When I read that "foie gras" is passer!!  According to whom?  Some pundit who discovered that they liked it and ate it constantly for 18 months and are now calling it out?  What the hell is that?  Can we not form our own opinions?

In a recent so called style magazine entitled "Trends", my wife read me the predictions for 2005 - we laughed at how simple and utterly stupid they were but we admitted that we had noticed an increase in the items mentioned and they were indeed popular.  They point is that truly adventurous foodies should know what to look for because they live on the edge already.

Why don't we all get out and try something absolutely new and report back to each other rather than following what some ad selling trends rag is trying to pass off as the cutting edge.

But isn't the fact that these things are appearing in these lists of trends the evidence that they are trends? In other words is a trend actually a trend if its not popular on the verge of being overexposed.

Bill Russell

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But isn't the fact that these things are appearing in these lists of trends the evidence that they are trends? 

Or a bored intern at a magazine trying to stir something up.

Visit beautiful Rancho Gordo!

Twitter @RanchoGordo

"How do you say 'Yum-o' in Swedish? Or is it Swiss? What do they speak in Switzerland?"- Rachel Ray

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I have one word: plastic.

Ben: Exactly how do you mean?

Mr. McGuire: There's a great future in plastics. Think about it. Will you think about it?

Ben: Yes I will.

Mr. McGuire: Shh! Enough said. That's a deal.

"I've caught you Richardson, stuffing spit-backs in your vile maw. 'Let tomorrow's omelets go empty,' is that your fucking attitude?" -E. B. Farnum

"Behold, I teach you the ubermunch. The ubermunch is the meaning of the earth. Let your will say: the ubermunch shall be the meaning of the earth!" -Fritzy N.

"It's okay to like celery more than yogurt, but it's not okay to think that batter is yogurt."

Serving fine and fresh gratuitous comments since Oct 5 2001, 09:53 PM

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Latvian-Japanese-Navaho fusion drive-throughs.

"I've caught you Richardson, stuffing spit-backs in your vile maw. 'Let tomorrow's omelets go empty,' is that your fucking attitude?" -E. B. Farnum

"Behold, I teach you the ubermunch. The ubermunch is the meaning of the earth. Let your will say: the ubermunch shall be the meaning of the earth!" -Fritzy N.

"It's okay to like celery more than yogurt, but it's not okay to think that batter is yogurt."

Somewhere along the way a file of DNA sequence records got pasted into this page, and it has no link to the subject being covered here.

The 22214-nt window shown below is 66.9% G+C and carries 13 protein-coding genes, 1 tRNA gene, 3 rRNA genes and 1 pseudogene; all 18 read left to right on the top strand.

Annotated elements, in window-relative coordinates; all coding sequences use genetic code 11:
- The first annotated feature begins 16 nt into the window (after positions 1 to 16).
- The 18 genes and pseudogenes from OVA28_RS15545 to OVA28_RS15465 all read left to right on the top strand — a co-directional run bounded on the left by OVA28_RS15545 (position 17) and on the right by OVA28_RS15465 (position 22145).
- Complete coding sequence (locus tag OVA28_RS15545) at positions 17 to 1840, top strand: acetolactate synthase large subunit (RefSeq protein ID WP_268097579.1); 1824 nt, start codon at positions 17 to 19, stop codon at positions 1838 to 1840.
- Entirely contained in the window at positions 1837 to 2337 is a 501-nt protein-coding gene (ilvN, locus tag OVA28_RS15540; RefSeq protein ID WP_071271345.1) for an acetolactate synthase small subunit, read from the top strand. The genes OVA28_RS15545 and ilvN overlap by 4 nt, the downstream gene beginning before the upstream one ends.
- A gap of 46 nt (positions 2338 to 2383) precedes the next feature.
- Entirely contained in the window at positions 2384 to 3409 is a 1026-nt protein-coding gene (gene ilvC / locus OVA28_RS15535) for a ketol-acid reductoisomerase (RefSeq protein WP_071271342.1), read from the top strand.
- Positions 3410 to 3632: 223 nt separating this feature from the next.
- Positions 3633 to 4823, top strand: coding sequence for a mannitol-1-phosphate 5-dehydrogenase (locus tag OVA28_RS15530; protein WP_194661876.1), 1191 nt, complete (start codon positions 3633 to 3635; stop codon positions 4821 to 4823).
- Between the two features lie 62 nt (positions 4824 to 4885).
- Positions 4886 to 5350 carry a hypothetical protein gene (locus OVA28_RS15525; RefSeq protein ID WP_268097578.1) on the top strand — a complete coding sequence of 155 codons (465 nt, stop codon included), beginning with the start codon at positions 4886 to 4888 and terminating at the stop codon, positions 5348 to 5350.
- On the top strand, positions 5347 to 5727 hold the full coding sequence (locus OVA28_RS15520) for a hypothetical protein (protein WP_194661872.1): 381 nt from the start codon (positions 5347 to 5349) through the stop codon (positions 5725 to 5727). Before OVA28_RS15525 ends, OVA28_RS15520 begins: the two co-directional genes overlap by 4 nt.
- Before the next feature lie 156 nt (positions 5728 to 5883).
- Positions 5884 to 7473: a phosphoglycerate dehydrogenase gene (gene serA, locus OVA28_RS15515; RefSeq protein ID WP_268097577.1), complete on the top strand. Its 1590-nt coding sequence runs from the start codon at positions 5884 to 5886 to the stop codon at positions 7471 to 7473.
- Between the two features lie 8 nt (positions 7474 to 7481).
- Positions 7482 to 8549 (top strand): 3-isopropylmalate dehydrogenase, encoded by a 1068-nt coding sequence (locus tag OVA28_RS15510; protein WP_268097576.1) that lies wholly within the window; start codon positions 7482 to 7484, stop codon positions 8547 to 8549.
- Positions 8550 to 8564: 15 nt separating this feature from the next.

Serving fine and fresh gratuitous comments since Oct 5 2001, 09:53 PM

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I dont often go to Suburbia, but one thing i was shocked to see what the amount of thai restaurants that have sprung up everywhere.. Is saying that thai food will have 5-10 years in the lime light very obvious.

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Thanks, everyone, for your posts. Most are focusing on higher-end fare; what do you notice among more common fare?

I agree that "thai food" seems to be exploding in the burbs -- by which I mean "pad thai," judging from the folks I know.

And then there's the higher-end/common hybrids like heirloom twinkies, which I'd consider a joke if not for the machinations of the folks who make Chips Ahoy these days.

Hard to imagine a Latvian-Japanese-Navaho fusion drive-throughs, though....

Chris Amirault

eG Ethics Signatory

Sir Luscious got gator belts and patty melts

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I think we are about to go through a return to comfort food. Well, modern comfort food. Organic chicken and dumplings. Heirloom tomato soup. Macaroni and microcheese.

Carbs will be less of an issue, but the lesson will be learned, and many will at least reduce their intake (especially since restaurants will start reducing carb portion sizes).

The heat and serve segment is not going anywhere. It will get better, but it will still have too much salt and too many additives to make it an everyday item. Every once in a while, maybe. More "gourmet" frozen foods, and even more kits like Gordon Ramsey is putting out, where you basically buy a box with the sauces made and frozen, meat either fully cooked or ready to throw in a pot, and veggies either ready to quickly cook, or ready to eat.

The cheesecake backlash is due any day now. I like cheesecake, don't get me wrong, but the extent of most restaurant's desert menu is cheesecake with a variety of canned toppings. I see the return of the pastry chef, or at least the return of the chef to sweets.

I think overall, we will see a move back to the artisinal, or at least small shops for a number of things. But I don't see butchers returning to their full glory. Bakers, green grocers/farmer's markets, yes. I still see meat being bought in grocery stores, where the meat market will simply unpack the cryovac bags and repack the items.

And as a result of the heat-and-serve/frozen food kits, people will spend more time in the kitchen. The value of Bed Bath and Beyond and Williams Sonoma go through the roof...

Screw it. It's a Butterball.